This is our dissecting microscope photographic system. On the left is a fiber-optic gooseneck lamp with two light tubes. The tube on the left is closer to the specimen to produce a dominant light source from the upper left (a paleontological convention to ensure uniform shading). The fiber-optic tube on the right is farther away from the specimen so that it provides a softer fill-in light to brighten the shadowed areas. These are easily moved for various lighting effects depending on the specimen. The microscope in the middle is a Nikon SMZ 1500 with a Lumenera Infinity 3 camera attached in the upper right. The camera taps into the microscope’s light path, so you don’t need to use the eyepieces. The Mac computer on the right is running the Lumenera Infinity photographic software. Our ace geological technician, Nick Weisenberg, has written detailed instructions for using the software with ease.

The Nikon SMZ 1500 microscope has a built-in aperture, which should be closed down as far as possible to get the best depth-of-field.

The camera works very well. We also have versions 4 and 5 attached to petrographic microscopes.

That’s it for this dissecting microscope photographic system! The images it makes are excellent. We spend most of our time composing the scenes and constructing the scale bars. Two more example photographs are below.

This is olivine sand from a Hawaiian beach. (The original is here.)

This photographic system is used often by Dr. Greg Wiles and his tree-ring lab students. It works especially well with sanded tree-ring cores, which are essentially two-dimensional. Layali Banna (’22) made this evocative image last week.

These three entries on our laboratory photography systems (macrophotography, microphotography part 1, microphotography part 2) are designed to show our current and future students what we can do in our department.

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Laboratory macrophotography in the Department of Earth Sciences at The College of Wooster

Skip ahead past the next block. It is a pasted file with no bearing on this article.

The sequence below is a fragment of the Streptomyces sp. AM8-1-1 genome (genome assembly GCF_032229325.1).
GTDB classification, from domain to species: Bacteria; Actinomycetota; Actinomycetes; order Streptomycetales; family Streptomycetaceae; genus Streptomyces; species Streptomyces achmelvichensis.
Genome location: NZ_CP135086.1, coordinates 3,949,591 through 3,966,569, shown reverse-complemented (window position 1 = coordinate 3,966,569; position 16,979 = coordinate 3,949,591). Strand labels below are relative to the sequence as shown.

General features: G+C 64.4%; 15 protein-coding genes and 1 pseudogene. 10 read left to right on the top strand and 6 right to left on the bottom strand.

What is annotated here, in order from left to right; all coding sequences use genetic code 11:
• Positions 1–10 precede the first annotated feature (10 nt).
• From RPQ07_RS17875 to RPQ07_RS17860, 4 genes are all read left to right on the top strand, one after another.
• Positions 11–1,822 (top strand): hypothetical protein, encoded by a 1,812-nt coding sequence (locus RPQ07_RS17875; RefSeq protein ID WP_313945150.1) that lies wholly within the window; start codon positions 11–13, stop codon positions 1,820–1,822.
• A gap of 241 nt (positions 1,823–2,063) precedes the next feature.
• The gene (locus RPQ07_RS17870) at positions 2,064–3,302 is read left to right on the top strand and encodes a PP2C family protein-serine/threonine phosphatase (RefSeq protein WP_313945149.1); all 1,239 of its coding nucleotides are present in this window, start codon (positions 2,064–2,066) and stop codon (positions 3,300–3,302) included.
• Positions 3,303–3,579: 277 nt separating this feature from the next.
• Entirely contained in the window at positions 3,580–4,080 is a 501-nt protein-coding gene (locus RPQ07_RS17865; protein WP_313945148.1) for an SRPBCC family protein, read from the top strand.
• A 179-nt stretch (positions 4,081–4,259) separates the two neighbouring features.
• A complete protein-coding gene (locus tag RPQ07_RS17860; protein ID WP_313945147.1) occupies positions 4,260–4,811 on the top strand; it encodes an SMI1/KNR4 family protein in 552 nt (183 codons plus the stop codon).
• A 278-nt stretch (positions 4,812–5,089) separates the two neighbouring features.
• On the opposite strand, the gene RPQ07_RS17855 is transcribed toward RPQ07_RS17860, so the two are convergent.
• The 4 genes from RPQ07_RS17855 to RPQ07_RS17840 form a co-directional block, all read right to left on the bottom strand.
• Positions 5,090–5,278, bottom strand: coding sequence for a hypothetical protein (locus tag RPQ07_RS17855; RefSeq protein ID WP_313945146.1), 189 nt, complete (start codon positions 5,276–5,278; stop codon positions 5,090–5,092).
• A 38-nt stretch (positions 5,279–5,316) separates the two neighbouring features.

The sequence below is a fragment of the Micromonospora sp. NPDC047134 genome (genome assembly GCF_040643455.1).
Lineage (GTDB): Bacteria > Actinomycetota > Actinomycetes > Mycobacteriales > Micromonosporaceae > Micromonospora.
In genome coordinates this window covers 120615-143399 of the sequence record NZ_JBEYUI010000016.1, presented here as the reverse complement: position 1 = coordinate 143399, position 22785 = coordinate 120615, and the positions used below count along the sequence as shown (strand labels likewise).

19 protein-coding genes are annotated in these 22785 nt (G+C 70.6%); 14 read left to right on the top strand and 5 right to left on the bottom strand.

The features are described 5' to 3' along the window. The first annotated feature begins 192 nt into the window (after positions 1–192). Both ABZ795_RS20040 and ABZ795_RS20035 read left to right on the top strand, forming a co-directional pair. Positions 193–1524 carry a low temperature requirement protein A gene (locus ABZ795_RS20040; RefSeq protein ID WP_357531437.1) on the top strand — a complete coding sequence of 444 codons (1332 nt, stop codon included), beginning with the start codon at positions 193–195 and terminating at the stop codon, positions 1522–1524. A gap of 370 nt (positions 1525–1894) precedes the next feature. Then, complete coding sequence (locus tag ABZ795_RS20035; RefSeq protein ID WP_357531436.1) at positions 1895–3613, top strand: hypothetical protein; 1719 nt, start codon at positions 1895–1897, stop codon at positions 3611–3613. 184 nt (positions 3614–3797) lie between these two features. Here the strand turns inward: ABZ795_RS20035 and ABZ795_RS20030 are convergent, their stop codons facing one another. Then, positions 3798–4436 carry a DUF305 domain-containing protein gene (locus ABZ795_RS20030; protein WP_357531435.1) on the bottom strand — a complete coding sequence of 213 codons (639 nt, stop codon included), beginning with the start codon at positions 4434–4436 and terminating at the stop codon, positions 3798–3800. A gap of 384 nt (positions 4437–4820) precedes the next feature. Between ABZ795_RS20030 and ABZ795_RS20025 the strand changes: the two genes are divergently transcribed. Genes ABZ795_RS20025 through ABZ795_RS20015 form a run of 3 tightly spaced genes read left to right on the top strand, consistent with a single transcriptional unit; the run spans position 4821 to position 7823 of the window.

In a comment on a Fossil of the Week post last month, Wooster Geologist Alumnus Dr. Bill Reinthal suggested I describe the processes I use to create images of rocks and fossils for this blog, publications and other outlets. This is a good idea because I can produce an outline of our macrophotography techniques for students and others to use as a reference. My only caveat is that I’m not a professional photographer by any means — I’m a scientist who does a lot of photography, trying to retain whatever useful ideas I’ve stumbled across. Like Bill, I’m still building on skills we learned in the Junior Independent Study Geologic Methods course during the last century! I also want to point out that all our departmental faculty and staff do photography and do it well. The following techniques are from my personal perspectives and experiences.

The image above is typical of my lab photography. It is a limestone bedding plane showing trace fossils in convex hyporelief (thus the sole of the bed; the bed is positioned upside-down). This rock is from the Eagle Mountain Ranch exposure of the Middle Jurassic Carmel Formation in southwest Utah, collected during our epic, star-crossed March 2020 expedition. Note the deep black background that provides the ultimate contrast with the edges of the slab. The rock appears to be floating in space with no distractions around it. The dominant light is coming from the upper left, following paleontological tradition for consistency. The yellow scale was added to the image later “in post” as the pros say.